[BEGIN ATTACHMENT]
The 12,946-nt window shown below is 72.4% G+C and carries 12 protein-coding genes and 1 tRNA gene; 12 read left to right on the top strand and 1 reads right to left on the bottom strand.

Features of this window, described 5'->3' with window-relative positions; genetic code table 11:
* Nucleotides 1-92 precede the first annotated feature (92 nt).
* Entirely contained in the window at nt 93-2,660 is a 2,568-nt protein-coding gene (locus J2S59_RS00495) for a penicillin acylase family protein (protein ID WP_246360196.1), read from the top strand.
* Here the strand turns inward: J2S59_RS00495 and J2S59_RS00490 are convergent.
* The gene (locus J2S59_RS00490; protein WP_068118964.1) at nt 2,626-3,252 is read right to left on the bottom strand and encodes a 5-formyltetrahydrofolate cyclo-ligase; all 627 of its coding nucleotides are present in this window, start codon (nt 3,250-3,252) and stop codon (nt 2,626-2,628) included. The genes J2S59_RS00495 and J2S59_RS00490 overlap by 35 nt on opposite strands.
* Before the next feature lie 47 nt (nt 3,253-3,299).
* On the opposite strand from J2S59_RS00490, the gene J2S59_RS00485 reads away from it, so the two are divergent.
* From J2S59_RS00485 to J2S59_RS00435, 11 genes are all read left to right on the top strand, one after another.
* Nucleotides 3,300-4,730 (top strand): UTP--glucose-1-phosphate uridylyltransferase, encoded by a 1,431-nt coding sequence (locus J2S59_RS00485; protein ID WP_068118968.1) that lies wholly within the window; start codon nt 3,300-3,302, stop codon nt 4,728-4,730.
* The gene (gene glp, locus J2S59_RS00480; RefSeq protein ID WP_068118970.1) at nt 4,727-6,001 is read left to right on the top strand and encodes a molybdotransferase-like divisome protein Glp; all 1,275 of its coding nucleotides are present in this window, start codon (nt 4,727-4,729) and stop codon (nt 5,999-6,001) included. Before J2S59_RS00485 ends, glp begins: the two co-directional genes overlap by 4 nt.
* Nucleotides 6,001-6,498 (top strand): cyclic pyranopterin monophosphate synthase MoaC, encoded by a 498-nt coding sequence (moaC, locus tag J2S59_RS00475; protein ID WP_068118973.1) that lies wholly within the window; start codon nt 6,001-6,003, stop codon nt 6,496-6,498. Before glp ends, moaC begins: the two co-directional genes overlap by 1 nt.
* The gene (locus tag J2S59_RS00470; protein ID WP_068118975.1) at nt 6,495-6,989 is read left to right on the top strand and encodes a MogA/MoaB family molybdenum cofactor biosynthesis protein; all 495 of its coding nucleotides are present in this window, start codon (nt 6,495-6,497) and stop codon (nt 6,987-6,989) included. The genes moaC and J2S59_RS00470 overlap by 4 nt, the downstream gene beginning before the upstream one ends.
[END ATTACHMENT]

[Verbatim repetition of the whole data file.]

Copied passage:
The 12,946-nt window shown below is 72.4% G+C and carries 12 protein-coding genes and 1 tRNA gene; 12 read left to right on the top strand and 1 reads right to left on the bottom strand.

Features of this window, described 5'->3' with window-relative positions; genetic code table 11:
* Nucleotides 1-92 precede the first annotated feature (92 nt).
* Entirely contained in the window at nt 93-2,660 is a 2,568-nt protein-coding gene (locus J2S59_RS00495) for a penicillin acylase family protein (protein ID WP_246360196.1), read from the top strand.
* Here the strand turns inward: J2S59_RS00495 and J2S59_RS00490 are convergent.
* The gene (locus J2S59_RS00490; protein WP_068118964.1) at nt 2,626-3,252 is read right to left on the bottom strand and encodes a 5-formyltetrahydrofolate cyclo-ligase; all 627 of its coding nucleotides are present in this window, start codon (nt 3,250-3,252) and stop codon (nt 2,626-2,628) included. The genes J2S59_RS00495 and J2S59_RS00490 overlap by 35 nt on opposite strands.
* Before the next feature lie 47 nt (nt 3,253-3,299).
* On the opposite strand from J2S59_RS00490, the gene J2S59_RS00485 reads away from it, so the two are divergent.
* From J2S59_RS00485 to J2S59_RS00435, 11 genes are all read left to right on the top strand, one after another.
* Nucleotides 3,300-4,730 (top strand): UTP--glucose-1-phosphate uridylyltransferase, encoded by a 1,431-nt coding sequence (locus J2S59_RS00485; protein ID WP_068118968.1) that lies wholly within the window; start codon nt 3,300-3,302, stop codon nt 4,728-4,730.
* The gene (gene glp, locus J2S59_RS00480; RefSeq protein ID WP_068118970.1) at nt 4,727-6,001 is read left to right on the top strand and encodes a molybdotransferase-like divisome protein Glp; all 1,275 of its coding nucleotides are present in this window, start codon (nt 4,727-4,729) and stop codon (nt 5,999-6,001) included. Before J2S59_RS00485 ends, glp begins: the two co-directional genes overlap by 4 nt.
* Nucleotides 6,001-6,498 (top strand): cyclic pyranopterin monophosphate synthase MoaC, encoded by a 498-nt coding sequence (moaC, locus tag J2S59_RS00475; protein ID WP_068118973.1) that lies wholly within the window; start codon nt 6,001-6,003, stop codon nt 6,496-6,498. Before glp ends, moaC begins: the two co-directional genes overlap by 1 nt.
* The gene (locus tag J2S59_RS00470; protein ID WP_068118975.1) at nt 6,495-6,989 is read left to right on the top strand and encodes a MogA/MoaB family molybdenum cofactor biosynthesis protein; all 495 of its coding nucleotides are present in this window, start codon (nt 6,495-6,497) and stop codon (nt 6,987-6,989) included. The genes moaC and J2S59_RS00470 overlap by 4 nt, the downstream gene beginning before the upstream one ends.